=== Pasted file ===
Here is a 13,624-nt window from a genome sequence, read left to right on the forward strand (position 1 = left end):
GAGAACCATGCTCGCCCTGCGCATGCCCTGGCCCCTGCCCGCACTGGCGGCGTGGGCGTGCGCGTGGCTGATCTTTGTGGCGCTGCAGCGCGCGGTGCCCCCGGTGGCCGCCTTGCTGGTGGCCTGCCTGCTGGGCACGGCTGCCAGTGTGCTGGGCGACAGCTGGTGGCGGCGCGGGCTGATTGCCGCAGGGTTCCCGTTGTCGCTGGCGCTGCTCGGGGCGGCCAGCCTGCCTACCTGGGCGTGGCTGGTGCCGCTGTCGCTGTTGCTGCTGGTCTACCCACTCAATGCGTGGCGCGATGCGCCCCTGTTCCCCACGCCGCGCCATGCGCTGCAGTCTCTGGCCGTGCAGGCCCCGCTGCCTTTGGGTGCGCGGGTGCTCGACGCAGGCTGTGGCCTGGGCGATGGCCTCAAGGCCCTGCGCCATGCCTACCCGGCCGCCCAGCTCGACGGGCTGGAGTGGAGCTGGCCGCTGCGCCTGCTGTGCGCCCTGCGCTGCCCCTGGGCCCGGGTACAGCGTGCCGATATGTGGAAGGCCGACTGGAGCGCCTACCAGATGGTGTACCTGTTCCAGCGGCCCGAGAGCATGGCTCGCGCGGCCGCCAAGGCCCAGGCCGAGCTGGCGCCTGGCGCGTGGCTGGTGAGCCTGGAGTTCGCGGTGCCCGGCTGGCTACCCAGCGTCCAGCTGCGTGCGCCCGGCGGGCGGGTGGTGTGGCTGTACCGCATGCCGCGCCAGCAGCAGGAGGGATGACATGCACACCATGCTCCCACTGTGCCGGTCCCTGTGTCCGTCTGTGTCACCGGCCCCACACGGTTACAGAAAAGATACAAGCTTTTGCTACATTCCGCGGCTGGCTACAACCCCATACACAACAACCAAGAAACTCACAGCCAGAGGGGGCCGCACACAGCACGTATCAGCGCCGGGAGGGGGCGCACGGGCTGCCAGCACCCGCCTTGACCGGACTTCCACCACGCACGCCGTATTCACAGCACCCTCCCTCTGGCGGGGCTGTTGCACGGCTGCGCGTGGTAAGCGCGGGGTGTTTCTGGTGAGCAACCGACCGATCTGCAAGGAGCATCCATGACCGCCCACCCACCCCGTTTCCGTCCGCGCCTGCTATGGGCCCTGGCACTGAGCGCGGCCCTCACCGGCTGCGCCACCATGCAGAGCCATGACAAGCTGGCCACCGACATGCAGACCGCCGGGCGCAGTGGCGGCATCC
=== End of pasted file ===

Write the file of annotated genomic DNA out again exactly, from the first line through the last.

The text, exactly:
Here is a 13,624-nt window from a genome sequence, read left to right on the forward strand (position 1 = left end):
GAGAACCATGCTCGCCCTGCGCATGCCCTGGCCCCTGCCCGCACTGGCGGCGTGGGCGTGCGCGTGGCTGATCTTTGTGGCGCTGCAGCGCGCGGTGCCCCCGGTGGCCGCCTTGCTGGTGGCCTGCCTGCTGGGCACGGCTGCCAGTGTGCTGGGCGACAGCTGGTGGCGGCGCGGGCTGATTGCCGCAGGGTTCCCGTTGTCGCTGGCGCTGCTCGGGGCGGCCAGCCTGCCTACCTGGGCGTGGCTGGTGCCGCTGTCGCTGTTGCTGCTGGTCTACCCACTCAATGCGTGGCGCGATGCGCCCCTGTTCCCCACGCCGCGCCATGCGCTGCAGTCTCTGGCCGTGCAGGCCCCGCTGCCTTTGGGTGCGCGGGTGCTCGACGCAGGCTGTGGCCTGGGCGATGGCCTCAAGGCCCTGCGCCATGCCTACCCGGCCGCCCAGCTCGACGGGCTGGAGTGGAGCTGGCCGCTGCGCCTGCTGTGCGCCCTGCGCTGCCCCTGGGCCCGGGTACAGCGTGCCGATATGTGGAAGGCCGACTGGAGCGCCTACCAGATGGTGTACCTGTTCCAGCGGCCCGAGAGCATGGCTCGCGCGGCCGCCAAGGCCCAGGCCGAGCTGGCGCCTGGCGCGTGGCTGGTGAGCCTGGAGTTCGCGGTGCCCGGCTGGCTACCCAGCGTCCAGCTGCGTGCGCCCGGCGGGCGGGTGGTGTGGCTGTACCGCATGCCGCGCCAGCAGCAGGAGGGATGACATGCACACCATGCTCCCACTGTGCCGGTCCCTGTGTCCGTCTGTGTCACCGGCCCCACACGGTTACAGAAAAGATACAAGCTTTTGCTACATTCCGCGGCTGGCTACAACCCCATACACAACAACCAAGAAACTCACAGCCAGAGGGGGCCGCACACAGCACGTATCAGCGCCGGGAGGGGGCGCACGGGCTGCCAGCACCCGCCTTGACCGGACTTCCACCACGCACGCCGTATTCACAGCACCCTCCCTCTGGCGGGGCTGTTGCACGGCTGCGCGTGGTAAGCGCGGGGTGTTTCTGGTGAGCAACCGACCGATCTGCAAGGAGCATCCATGACCGCCCACCCACCCCGTTTCCGTCCGCGCCTGCTATGGGCCCTGGCACTGAGCGCGGCCCTCACCGGCTGCGCCACCATGCAGAGCCATGACAAGCTGGCCACCGACATGCAGACCGCCGGGCGCAGTGGCGGCATCC